John doesn’t stop there though. No, John continues writing. Yet, rather than focus this story on the cosmic beginning or end of all things as he has this far, John brings it back to what should have been an insignificant moment in human history – the birth of Jesus Christ. A young couple, a teenage girl and a carpenter; a baby in a feeding trough, no clothes, just rags; no place to stay, dung, and animals. John focuses this cosmic account of the gospel around the seemingly insignificant birth of Christ. Because of this, we have to assume that such a moment when placed in a narrative of such a large scale must also carry more significance than one would assume at first glance. So what is the significance? Why does this birth matter?

Jesus was born as a child of God’s will, conceived by the Holy Spirit. Jesus was born of no natural, human decision, but by the supernatural cause of God knowing a virgin named Mary. Jesus has kinship with God that cannot be taken away because it is why he exists, how he exists, and what brought him into existence. Even further, John claims that if we choose to accept Christ as who He says He is – the Word of God, the light of mankind – we too are welcomed into the same kinship with God that Christ has. We no longer say He is a moral teacher; a philosopher; a heretic; a political leader; a lunatic; someone we talk about twice a year in church. No, we say He is Savior; the light that overcomes all of our darkness; the true, whole, intentionality of God in man. When we believe these things, we too become sons and daughters of God. We are given kinship with God that cannot be taken away because we are born of His will, not by human or natural decisions, but through an encounter with Him.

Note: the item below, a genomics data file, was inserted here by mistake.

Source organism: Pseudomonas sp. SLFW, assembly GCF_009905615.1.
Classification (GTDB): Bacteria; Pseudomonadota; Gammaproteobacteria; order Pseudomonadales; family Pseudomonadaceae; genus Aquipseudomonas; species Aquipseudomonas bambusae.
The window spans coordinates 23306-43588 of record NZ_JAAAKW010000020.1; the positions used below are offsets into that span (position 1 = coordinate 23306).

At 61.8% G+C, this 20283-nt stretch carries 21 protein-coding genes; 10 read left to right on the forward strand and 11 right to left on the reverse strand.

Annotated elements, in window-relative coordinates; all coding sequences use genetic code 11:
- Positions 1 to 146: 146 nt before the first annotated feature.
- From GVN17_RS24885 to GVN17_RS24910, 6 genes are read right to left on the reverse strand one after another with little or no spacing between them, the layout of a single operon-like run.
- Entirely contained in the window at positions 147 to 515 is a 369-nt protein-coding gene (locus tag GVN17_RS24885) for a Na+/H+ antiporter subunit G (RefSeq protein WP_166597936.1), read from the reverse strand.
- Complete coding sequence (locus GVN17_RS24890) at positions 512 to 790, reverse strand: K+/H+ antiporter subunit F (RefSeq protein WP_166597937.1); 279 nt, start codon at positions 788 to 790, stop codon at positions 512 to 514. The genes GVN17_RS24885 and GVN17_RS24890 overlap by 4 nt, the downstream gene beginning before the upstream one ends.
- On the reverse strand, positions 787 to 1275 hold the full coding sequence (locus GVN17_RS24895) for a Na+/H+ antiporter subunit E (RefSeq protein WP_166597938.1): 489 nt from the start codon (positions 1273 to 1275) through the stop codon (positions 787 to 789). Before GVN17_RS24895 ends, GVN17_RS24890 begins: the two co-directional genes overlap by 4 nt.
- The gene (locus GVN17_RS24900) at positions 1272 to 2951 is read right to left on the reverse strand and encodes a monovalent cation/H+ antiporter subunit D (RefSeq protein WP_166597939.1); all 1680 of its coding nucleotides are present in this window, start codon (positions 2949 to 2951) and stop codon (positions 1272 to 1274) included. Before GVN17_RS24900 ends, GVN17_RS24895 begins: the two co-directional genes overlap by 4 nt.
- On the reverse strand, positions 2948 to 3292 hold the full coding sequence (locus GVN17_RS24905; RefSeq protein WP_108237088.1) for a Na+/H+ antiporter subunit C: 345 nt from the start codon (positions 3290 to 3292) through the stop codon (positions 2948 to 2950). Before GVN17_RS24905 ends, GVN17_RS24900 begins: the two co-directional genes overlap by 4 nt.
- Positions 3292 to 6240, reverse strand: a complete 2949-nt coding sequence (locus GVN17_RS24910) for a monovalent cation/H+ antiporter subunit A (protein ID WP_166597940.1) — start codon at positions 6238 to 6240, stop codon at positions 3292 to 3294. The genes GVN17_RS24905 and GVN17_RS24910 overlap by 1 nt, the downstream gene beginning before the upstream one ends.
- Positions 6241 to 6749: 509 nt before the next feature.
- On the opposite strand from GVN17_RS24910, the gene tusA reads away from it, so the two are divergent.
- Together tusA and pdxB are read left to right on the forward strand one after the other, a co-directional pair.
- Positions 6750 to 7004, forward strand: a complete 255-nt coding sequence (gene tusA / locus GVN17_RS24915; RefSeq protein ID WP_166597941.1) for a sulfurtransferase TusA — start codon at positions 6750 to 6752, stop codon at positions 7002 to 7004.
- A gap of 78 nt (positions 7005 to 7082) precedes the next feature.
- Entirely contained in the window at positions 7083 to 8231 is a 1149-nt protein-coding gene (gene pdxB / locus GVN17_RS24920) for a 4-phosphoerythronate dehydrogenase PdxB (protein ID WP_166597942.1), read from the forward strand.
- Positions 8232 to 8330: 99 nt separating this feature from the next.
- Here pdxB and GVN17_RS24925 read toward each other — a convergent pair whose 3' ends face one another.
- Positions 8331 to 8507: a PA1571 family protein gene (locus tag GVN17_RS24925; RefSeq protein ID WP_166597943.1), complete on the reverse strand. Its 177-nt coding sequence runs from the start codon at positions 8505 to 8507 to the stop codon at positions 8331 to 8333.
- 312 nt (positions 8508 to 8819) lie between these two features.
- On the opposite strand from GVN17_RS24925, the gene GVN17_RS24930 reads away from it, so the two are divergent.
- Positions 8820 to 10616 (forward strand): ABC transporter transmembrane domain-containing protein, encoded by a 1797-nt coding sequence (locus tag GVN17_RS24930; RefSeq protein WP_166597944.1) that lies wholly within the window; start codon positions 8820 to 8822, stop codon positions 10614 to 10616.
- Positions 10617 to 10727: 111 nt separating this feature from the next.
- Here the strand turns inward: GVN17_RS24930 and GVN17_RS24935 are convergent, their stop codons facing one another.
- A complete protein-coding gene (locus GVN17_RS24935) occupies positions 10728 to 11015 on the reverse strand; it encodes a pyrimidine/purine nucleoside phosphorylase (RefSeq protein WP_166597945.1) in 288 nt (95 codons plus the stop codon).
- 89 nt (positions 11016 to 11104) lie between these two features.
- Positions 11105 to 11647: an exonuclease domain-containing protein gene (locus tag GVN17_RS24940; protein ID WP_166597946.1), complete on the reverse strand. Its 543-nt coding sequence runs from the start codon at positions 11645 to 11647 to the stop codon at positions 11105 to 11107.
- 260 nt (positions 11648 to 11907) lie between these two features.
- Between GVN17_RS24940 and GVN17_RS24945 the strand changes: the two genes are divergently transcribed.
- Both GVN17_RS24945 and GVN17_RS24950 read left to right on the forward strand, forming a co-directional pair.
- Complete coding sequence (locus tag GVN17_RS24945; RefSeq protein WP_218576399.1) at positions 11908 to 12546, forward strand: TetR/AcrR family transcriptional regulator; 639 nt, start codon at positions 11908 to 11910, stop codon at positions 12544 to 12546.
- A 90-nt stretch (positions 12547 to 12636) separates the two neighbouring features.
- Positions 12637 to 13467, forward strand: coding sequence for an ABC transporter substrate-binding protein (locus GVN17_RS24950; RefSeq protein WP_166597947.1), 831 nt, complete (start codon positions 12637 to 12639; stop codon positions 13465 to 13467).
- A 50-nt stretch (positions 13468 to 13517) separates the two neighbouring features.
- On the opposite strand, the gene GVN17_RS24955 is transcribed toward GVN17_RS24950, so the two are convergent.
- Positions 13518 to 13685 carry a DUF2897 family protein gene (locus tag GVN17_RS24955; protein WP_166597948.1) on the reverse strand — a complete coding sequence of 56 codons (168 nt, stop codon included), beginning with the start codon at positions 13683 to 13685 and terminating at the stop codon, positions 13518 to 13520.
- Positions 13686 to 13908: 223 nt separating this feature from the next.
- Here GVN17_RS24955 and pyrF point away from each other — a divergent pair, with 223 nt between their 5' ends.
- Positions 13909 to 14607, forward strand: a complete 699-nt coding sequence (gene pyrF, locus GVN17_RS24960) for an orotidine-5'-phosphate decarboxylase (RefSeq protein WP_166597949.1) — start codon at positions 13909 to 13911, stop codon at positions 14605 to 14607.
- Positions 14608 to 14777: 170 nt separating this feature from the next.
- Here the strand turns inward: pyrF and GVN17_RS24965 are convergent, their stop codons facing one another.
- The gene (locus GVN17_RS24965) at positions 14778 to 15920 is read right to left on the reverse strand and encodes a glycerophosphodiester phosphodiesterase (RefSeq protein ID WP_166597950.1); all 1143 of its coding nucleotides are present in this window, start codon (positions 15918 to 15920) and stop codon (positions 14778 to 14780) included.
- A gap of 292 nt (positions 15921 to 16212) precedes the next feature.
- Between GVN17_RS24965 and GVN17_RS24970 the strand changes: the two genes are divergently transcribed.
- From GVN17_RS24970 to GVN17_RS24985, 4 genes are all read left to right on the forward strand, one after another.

Friend, that is significant and worth turning our attention and praises toward.

For so long I’ve celebrated Christmas as a rejoicing that Jesus came – which is not a bad thing at all. Recently, however, I’ve been refreshed by a new understanding of this story.  The significance that this means that Christ came as the one and only son of God, in perfect relationship with God, and in a relationship with the Father that could never be taken away from Him. Not only that, but He invites all of us into that same relationship with God. Often I remember that Christ welcomes me into His death which I deserved for my sin and that He welcomes me into His resurrection which brings me life I don’t deserve. Yet, I often forget that Christmas and the birth of Christ are the similar to each of these former invitations. Christ welcomes us into His birth when we accept Him – a birth which means we are born into the family of God just as Christ was born into an irrevocable sonship with the Father. A sonship that is marked by blood and love, a daughterhood that is unshakable by anything we ever do. This is what the birth of Christ – Christmas – welcomes us into.

Let’s rejoice that we are sons and daughters of the one true King today and every day to come. Let’s rejoice in our brotherhood and sisterhood with Christ who came for us. Let’s rejoice that we have a God that loves us enough to send His one and only son that whosoever believes in Him will not perish, but will have eternal life and will become His very own son or daughter forever.

 

Merry Christmas, reader,

Sam